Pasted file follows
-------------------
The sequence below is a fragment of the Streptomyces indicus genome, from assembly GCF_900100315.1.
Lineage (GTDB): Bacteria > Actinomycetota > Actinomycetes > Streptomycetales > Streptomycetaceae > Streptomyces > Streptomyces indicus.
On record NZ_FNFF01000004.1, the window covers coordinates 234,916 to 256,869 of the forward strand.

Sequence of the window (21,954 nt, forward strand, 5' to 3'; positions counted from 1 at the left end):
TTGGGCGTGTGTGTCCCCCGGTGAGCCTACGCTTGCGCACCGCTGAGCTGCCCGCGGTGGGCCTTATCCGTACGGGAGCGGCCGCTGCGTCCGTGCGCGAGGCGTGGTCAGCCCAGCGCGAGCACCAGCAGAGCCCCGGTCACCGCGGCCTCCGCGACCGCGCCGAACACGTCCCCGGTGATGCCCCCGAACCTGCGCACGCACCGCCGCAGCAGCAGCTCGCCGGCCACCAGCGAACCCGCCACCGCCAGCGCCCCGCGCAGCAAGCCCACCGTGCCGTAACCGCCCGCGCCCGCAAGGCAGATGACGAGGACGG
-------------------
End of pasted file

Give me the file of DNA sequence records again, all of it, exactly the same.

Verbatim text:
The sequence below is a fragment of the Streptomyces indicus genome, from assembly GCF_900100315.1.
Lineage (GTDB): Bacteria > Actinomycetota > Actinomycetes > Streptomycetales > Streptomycetaceae > Streptomyces > Streptomyces indicus.
On record NZ_FNFF01000004.1, the window covers coordinates 234,916 to 256,869 of the forward strand.

Sequence of the window (21,954 nt, forward strand, 5' to 3'; positions counted from 1 at the left end):
TTGGGCGTGTGTGTCCCCCGGTGAGCCTACGCTTGCGCACCGCTGAGCTGCCCGCGGTGGGCCTTATCCGTACGGGAGCGGCCGCTGCGTCCGTGCGCGAGGCGTGGTCAGCCCAGCGCGAGCACCAGCAGAGCCCCGGTCACCGCGGCCTCCGCGACCGCGCCGAACACGTCCCCGGTGATGCCCCCGAACCTGCGCACGCACCGCCGCAGCAGCAGCTCGCCGGCCACCAGCGAACCCGCCACCGCCAGCGCCCCGCGCAGCAAGCCCACCGTGCCGTAACCGCCCGCGCCCGCAAGGCAGATGACGAGGACGG